The Federal Court has ordered Optus pay a $10 million penalty for its treatment of customers who unknowingly purchased games, ringtones and other digital content through its third-party billing service, following action by the ACCC.

Optus admitted that the company misled consumers and breached the ASIC Act when it billed customers for third party-produced content which they mistakenly bought or subscribed to through its “direct carrier billing” (DCB) service.

The $10 million penalty is one of the highest imposed by the Court after ACCC action on a consumer matter, and equals the penalty paid by Telstra last year after it admitted to similar conduct.

Optus admitted that it did not properly inform customers that the DCB service was a default setting on their accounts, and that they would be billed directly by Optus for any content bought through the service, even unintentionally.

Optus, which earned commissions on items sold through the DCB service, also admitted that it knew from at least April 2014 that many customers were being billed for DCB content they had mistakenly or unknowingly signed up for.

The DCB service allowed a purchase or subscription to be confirmed and charged to a customer’s bill after just one or two clicks on a web browser.

Despite receiving over 600,000 enquiries about the service, Optus failed to put in place appropriate identity verification safeguards, and referred customers who sought to query DCB service charges to third parties.

Many customers then encountered significant difficulties in cancelling the purchases and obtain refunds from the third parties.

“In many cases, Optus customers had no idea they were buying anything, and certainly did not need or want the content for which they were being charged,” ACCC chair Rod Sims said.

“Optus failed to take appropriate action, choosing instead to continue to charge customers and collect commissions on these sales, even after numerous complaints.

“We are pleased that the Court agreed that this conduct is simply unacceptable, and deserves a significant penalty,” Mr Sims said.

About 240,000 Optus customers have so far been refunded. The ACCC understands Optus has paid about $8 million in refunds and third party providers another $13 million.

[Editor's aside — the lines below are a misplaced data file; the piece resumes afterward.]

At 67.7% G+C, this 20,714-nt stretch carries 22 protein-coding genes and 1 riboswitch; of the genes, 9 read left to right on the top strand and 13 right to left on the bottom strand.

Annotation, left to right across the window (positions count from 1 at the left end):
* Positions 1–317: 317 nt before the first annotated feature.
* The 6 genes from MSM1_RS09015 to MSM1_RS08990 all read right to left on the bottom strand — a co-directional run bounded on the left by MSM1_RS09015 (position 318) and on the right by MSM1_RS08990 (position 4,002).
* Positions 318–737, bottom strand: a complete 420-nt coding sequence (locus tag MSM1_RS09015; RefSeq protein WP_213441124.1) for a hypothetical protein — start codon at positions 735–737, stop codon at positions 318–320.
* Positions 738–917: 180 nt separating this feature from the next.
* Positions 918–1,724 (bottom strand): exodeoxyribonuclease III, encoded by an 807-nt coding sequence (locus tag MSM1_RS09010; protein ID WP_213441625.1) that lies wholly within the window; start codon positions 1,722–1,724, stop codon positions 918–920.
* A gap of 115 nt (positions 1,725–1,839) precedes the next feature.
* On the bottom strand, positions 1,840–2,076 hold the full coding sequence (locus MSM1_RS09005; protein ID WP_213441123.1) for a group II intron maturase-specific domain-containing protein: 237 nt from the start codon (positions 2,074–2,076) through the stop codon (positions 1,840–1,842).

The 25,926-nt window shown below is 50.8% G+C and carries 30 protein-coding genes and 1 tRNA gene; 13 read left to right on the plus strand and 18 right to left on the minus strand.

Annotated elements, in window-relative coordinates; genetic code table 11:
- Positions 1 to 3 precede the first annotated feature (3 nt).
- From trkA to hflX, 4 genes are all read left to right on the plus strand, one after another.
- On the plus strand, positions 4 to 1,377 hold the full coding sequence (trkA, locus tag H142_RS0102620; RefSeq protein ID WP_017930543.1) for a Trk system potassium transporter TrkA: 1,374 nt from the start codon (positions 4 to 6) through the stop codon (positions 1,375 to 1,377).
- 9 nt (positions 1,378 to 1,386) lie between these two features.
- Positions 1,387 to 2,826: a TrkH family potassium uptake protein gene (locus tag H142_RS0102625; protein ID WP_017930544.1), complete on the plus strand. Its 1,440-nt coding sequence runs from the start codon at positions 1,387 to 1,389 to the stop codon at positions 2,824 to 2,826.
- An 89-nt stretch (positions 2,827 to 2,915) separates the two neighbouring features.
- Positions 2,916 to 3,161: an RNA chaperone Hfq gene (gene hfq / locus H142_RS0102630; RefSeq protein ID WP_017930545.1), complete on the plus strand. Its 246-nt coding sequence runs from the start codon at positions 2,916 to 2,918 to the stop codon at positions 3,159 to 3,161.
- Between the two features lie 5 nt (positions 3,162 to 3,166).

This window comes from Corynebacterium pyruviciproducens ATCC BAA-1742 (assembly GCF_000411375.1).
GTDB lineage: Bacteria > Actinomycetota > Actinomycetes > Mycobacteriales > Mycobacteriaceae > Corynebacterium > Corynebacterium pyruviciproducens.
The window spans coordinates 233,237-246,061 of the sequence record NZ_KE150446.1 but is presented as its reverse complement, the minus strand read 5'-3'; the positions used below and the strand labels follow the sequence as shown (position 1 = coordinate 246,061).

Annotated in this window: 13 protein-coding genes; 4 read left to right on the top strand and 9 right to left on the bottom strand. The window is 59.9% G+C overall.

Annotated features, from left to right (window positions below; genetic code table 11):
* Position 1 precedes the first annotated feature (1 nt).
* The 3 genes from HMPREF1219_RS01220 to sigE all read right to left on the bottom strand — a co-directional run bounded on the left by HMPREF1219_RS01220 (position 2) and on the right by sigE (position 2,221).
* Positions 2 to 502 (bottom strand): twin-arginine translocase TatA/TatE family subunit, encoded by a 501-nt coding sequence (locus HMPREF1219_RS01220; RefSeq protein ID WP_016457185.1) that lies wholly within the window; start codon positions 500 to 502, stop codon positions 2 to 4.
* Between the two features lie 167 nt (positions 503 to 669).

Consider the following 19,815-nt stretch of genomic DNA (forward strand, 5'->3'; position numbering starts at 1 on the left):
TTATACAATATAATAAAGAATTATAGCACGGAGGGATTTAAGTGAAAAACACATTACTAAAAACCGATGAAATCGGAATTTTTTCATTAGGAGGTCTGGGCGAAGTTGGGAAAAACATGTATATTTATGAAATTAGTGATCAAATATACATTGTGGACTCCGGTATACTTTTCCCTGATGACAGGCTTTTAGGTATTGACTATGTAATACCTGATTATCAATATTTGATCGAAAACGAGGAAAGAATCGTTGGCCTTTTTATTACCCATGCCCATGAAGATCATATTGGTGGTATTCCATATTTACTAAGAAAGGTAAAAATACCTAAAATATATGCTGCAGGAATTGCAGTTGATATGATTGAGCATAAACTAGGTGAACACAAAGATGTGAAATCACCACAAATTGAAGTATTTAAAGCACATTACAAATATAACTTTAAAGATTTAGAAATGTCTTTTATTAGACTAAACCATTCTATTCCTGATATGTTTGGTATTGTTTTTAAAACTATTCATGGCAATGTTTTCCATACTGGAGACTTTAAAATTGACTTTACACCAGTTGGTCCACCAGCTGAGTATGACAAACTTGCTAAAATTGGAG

Optus has committed to contacting potentially impacted customers who complained about the services and have not already received a refund, as well as those customers who Optus identifies as having been incorrectly charged. Optus will also review any future complaints in light of this action and deal with those customers in good faith.

Given the volume of enquiries to Optus about the service there are likely to be many affected customers that have not yet received a refund.

Customers are encouraged to check their Optus mobile account and, if they believe unauthorised charges have been applied under the DCB service, they should contact Optus on 13 39 37.


During the course the ACCC’s investigation, Optus ceased offering most DCB services, and those that remain require express customer agreement for each purchase being charged to the customer's Optus account.

Optus earned about $65.8 million in commissions for products sold through the DCB service, which launched in 2012. Its customers were charged about $195 million for the content.

The ACCC commenced proceedings against Optus in October 2018. Optus admitted that it made false or misleading representations in contravention of the ASIC Act, and agreed to apply jointly with the ACCC for orders from the Federal Court.

These proceedings follow ACCC action against Telstra after it admitted to similar conduct with its Premium Direct Billing (PDB) service. Telstra was also ordered to pay $10 million.

Notes to editors

The ACCC took this action under a delegation of power from ASIC.

The ACCC has a standing delegation of certain of ASIC powers and functions for the purposes of investigation and commencement and conduct of any proceedings in relation to matters involving financial products and services provided as part of, or in connection with, the supply or possible supply of telecommunications services.